Why Some Kids Have An Inflated Sense Of Their Science Skills
If you're a student at the halfway point of the academic year, and you've just taken stock of your performance, perhaps you have reason to feel proud of yourself.
But a recent study suggests some of the pride you feel at having done well — especially in science — may be unfounded. Or at least your sense of your performance may not be a very accurate picture of how good you actually are.
A massive analysis of some 350,000 students at nearly 14,000 schools in 53 countries has uncovered a paradox: Students in many countries that are mediocre at science have an inflated sense of how good they are.
First the good news: The United States isn't among the worst offenders. Students in countries such as Thailand, Jordan, Mexico and Brazil seem to be worse than U.S. students when it comes to science knowledge, but they have even higher levels of self-esteem when it comes to their beliefs about how good they are at science.
But compared to countries such as New Zealand, Australia, Sweden, Japan, South Korea and Great Britain, American students appeared to have an inflated sense of their science abilities. Students in those other countries were better when it came to scientific knowledge than American students, but it was the Americans who had the higher opinion of themselves as students of science.
The study, published in the Journal of Cross-Cultural Psychology, focused on the academic performance of 15 year-old students. It was conducted by Eva Van de gaer, Aletta Grisay, Wolfram Schulz and Eveline Gebhardt.
The paradox between performance and students' impression of their performance has been noted before. The paper proposes an explanation for it: The reference group effect.
The study argues that countries have very different standards when it comes to science education.
In countries with elite science education standards, you can be a very good science student but, since you measure yourself against an elite standard of performance, you think of yourself as mediocre. On the other hand, if you live in a country with average (or mediocre) science standards, you might be just a decent student, but compared to general expectations of how good students are supposed to be, you feel like a genius.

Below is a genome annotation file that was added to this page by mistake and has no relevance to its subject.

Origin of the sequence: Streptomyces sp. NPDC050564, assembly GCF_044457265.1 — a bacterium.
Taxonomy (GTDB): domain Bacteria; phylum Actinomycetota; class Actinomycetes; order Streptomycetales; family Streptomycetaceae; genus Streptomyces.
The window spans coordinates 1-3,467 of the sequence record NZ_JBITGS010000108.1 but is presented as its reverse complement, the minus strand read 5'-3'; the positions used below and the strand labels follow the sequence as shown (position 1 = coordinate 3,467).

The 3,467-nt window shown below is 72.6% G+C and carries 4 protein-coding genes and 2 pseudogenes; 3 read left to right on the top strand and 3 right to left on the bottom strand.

In an interview, Schulz offered me an analogy. He asked me to think about a person who was 5-foot-10 in China and a person who was the same height in the Netherlands. The Dutch, on average, are taller than the Chinese.
"The person would in China probably think of themselves as a tall person," Schulz said. "If you go to the Netherlands, such a person would rather say, 'ah, I'm a short person,' because you compare yourself to those who surround you."
The same thing happens with science education, he said. Students in countries with elite science standards are much more likely to think of themselves as mediocre, whereas students in countries with mediocre standards are much more likely to think of themselves as elite.
Schulz works at the Australian Council for Educational Research, which studies educational issues in science, mathematics and reading.
Schulz told me the reference group effect could potentially be a double-edged sword: In terms of preparing students for competition with one another, it makes good sense to get a realistic sense of how good you actually are compared to, say, your peers in South Korea. On the other hand, Schulz said, there was also something to be said for having an inflated sense of your own abilities.
"For motivating students to take up science studies, how you perceive yourself is actually more important than how much you know," he said. "If your general belief (is) you're not that good at science, that might have this powerful effect of saying, 'Ah, I'd better stay away from it in the future.' "
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